“The oil industry, providing employment, local content, and tax payments to the budget, is one of the key and significant for the state economy. Recently, various issues have been raised in Internet publications related to the mechanisms for selling oil and gas for export, the activities of foreign intermediary companies in this area and their access to the domestic market, as well as the issues of targeted spending of funds of foreign subsidiaries of the national oil and gas company. Unjustified publications of this kind entail significant risks of damage to the business reputation of the domestic oil and gas industry, and also negatively affect the country’s investment climate. I ask the General Prosecutor’s Office, in the manner prescribed by law, to provide the deputy corps with answers to the questions posed in the publications and to give an objective legal assessment. I ask to inform on the measures taken in writing within the time frame established by law, ”Kazantsev wrote in his request.
Note that the request refers to several publications that have passed in several different Kazakhstani and foreign media over the past few months. For example, on May 3, the British edition of Talk Finance published an article titled — How a parasite outgrows its host: Daniyar Abulgazin is no longer happy about his role in Kulibayev’s affairs. It tells about an associate of Nazarbayev’s son-in-law Daniyar Abulgazin, nicknamed Khyurrem Sultan (Khyurrem Sultan or Roksolana – the concubine, and then the wife of the Ottoman Sultan Suleiman the Magnificent – ASSA). This nickname for Abulgazin was by no means accidental: everyone who knows him personally calls him an insidious and unprincipled person. The article tells about Dias Suleimenov, the son of Tuleutai Suleimenov, who is a friend and ally of Nursultan Nazarbayev.
“Dias Suleimenov follows in the footsteps of his father. The only difference is that instead of Nazarbayev, he sticks to the president’s son-in-law. Dias Suleimenov has always been in the top management of state corporations and banks. At the age of 24, he was appointed head of one of the departments of the National Bank, with no previous experience. Dias Suleimenov joined Timur Kulibayev, who was considered one of the main contenders for the throne. Daniyar Abulgazin, the brother-in-law of Dias Suleimenov, also joined them. Since then, although Dias Suleimenov and Daniyar Abulgazin officially received salaries from the state, they received hundreds of millions to bank accounts, in the form of shares in companies and real estate. Daniyar Abulgazin and his son-in-law run Timur Kulibayev’s business empire – speculating on the vast and complex bookkeeping of their boss. In return, the relatives provide Timur Kulibayev (Тимур Кулибаев – kz) with their schemes. It was Daniyar Abulgazin who invented much of tax evasion and money-laundering for the Kazakh regime. As an accomplice of Timur Kulibayev, he receives his share of oil and gas revenues. In fact, he is helping his boss to take more and more from public finances, and participate in increasingly risky business. His status as the main conspirator gives him leverage against his own master, ”the newspaper notes.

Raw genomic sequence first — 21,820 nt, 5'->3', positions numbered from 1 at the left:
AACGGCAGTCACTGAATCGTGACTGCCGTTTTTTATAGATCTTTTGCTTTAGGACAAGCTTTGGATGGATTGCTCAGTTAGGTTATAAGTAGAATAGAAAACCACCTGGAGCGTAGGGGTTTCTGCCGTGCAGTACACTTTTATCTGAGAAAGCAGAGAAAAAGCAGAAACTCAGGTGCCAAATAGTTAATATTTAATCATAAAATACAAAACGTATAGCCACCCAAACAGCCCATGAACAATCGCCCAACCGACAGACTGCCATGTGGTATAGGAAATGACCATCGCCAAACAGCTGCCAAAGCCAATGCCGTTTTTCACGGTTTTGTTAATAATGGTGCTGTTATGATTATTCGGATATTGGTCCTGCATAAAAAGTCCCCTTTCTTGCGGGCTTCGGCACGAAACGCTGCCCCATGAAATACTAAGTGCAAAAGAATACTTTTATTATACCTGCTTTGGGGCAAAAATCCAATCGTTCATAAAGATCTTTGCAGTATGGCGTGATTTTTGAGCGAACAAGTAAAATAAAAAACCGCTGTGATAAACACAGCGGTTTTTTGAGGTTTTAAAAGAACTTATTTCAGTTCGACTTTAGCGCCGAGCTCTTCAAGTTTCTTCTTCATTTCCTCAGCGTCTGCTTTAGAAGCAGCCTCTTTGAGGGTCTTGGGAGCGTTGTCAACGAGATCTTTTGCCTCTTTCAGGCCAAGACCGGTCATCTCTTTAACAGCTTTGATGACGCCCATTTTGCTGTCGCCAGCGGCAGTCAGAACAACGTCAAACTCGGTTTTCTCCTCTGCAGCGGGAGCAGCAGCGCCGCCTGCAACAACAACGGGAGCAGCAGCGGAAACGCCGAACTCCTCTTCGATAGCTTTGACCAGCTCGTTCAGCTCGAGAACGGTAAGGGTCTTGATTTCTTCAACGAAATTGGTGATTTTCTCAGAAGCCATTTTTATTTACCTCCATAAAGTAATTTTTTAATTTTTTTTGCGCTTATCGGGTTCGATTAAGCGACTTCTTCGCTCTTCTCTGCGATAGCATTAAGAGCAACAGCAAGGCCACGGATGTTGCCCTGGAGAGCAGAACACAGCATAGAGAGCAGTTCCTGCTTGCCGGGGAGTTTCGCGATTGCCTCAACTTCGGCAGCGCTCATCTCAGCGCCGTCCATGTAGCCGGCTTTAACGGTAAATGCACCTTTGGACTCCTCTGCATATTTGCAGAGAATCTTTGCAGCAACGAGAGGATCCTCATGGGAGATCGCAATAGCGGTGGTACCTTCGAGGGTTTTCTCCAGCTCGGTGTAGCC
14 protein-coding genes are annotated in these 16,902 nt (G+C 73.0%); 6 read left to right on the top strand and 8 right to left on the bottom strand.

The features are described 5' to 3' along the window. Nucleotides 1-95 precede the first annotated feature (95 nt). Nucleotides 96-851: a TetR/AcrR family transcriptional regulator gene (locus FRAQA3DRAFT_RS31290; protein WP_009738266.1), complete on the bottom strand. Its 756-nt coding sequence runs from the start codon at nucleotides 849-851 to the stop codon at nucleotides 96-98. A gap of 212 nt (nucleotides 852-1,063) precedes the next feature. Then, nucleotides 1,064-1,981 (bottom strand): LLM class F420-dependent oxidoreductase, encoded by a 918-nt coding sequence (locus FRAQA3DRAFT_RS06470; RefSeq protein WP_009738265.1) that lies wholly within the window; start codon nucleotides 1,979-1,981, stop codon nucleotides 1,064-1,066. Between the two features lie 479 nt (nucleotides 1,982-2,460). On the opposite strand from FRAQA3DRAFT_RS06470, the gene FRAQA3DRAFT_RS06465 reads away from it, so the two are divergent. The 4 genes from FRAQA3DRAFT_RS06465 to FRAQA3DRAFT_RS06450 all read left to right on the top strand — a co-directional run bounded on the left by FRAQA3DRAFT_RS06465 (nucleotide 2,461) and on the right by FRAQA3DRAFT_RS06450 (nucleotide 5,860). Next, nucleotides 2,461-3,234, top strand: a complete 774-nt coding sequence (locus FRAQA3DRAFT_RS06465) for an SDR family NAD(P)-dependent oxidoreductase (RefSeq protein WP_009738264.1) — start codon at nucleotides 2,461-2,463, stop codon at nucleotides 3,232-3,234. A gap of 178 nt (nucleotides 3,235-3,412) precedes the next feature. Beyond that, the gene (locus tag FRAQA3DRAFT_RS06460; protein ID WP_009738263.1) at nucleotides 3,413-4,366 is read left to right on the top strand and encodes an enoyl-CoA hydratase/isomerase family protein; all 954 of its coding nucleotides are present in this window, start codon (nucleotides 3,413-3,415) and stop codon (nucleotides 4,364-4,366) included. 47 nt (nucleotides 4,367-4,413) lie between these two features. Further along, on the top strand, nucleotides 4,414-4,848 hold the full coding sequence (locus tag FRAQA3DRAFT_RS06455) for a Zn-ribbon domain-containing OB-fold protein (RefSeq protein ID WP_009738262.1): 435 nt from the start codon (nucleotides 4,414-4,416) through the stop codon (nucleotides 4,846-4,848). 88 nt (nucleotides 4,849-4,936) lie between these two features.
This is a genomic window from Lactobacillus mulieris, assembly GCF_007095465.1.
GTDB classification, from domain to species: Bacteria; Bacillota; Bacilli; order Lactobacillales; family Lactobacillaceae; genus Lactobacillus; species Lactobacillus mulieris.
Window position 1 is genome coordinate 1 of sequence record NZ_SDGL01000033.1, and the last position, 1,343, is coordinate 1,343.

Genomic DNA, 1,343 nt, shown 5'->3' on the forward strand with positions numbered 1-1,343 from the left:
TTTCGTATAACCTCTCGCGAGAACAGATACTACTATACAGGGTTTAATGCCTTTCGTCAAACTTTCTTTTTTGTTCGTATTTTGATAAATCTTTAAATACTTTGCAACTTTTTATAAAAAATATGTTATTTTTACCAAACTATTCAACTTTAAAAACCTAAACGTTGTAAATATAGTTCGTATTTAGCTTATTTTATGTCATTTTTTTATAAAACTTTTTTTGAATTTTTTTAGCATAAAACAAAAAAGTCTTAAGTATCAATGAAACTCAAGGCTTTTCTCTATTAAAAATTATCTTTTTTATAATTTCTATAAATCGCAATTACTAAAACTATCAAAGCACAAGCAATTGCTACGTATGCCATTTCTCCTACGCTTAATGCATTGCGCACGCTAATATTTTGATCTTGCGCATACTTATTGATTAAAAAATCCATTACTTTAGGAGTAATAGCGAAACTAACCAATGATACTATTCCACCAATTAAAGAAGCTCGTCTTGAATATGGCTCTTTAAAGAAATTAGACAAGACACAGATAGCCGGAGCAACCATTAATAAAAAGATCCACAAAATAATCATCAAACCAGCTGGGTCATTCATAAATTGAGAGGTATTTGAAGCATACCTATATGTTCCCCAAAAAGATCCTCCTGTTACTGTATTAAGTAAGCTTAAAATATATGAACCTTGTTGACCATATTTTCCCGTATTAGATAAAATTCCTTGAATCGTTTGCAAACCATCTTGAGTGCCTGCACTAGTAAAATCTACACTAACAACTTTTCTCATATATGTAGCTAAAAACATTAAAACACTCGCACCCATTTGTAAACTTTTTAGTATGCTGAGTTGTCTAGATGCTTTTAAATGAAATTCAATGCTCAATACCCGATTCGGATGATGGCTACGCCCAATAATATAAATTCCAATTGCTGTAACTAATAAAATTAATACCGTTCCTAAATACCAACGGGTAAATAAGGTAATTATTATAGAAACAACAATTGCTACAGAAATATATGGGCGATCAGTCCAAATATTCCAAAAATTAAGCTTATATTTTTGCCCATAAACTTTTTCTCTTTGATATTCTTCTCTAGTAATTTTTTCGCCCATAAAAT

Another article “Daniyar Abulgazin and a hole in the Kazakhstani Olympic budget” published on the American website The Unfiltered Lens also claims that this trio – Kulibayev, Suleimenov and Abulgazin – made a lot of money selling Kazakhstani oil assets for kickbacks, which were very difficult to track:
“The correspondence between Daniyar Abulgazin and Dias Suleimenov about oil affairs was leaked on the Internet and became the so-called Kazaworld leak. It sheds light on the secretive community around Timur Kulibayev and the golden years of oil affairs. Timur Kulibayev was appointed head of the National Welfare Fund, followed by Daniyar Abulgazin. Abulgazin was the head of the oil and gas industry, including KazMunayGas, the Kazakh state giant. Timur Kulibayev and Daniyar Abulgazin acted in the interests of Vitol Corporation while maintaining their own corporate positions. They allowed the Vitol monopoly to acquire Kazakhstani oil resources for kickbacks provided in a complex scheme to avoid tracking and prosecution. Vitol gained control over the two most important oil fields by providing a loan to KazMunayGas. Raw deal cash gave Vitol privileged access. In itself, there is nothing criminal in this, such things are often practiced in third world countries in need of money. However, the way it was done shows that almost one billion US dollars ended up in the pockets of the Nazarbayev/Kulibayev clan, ”the article says.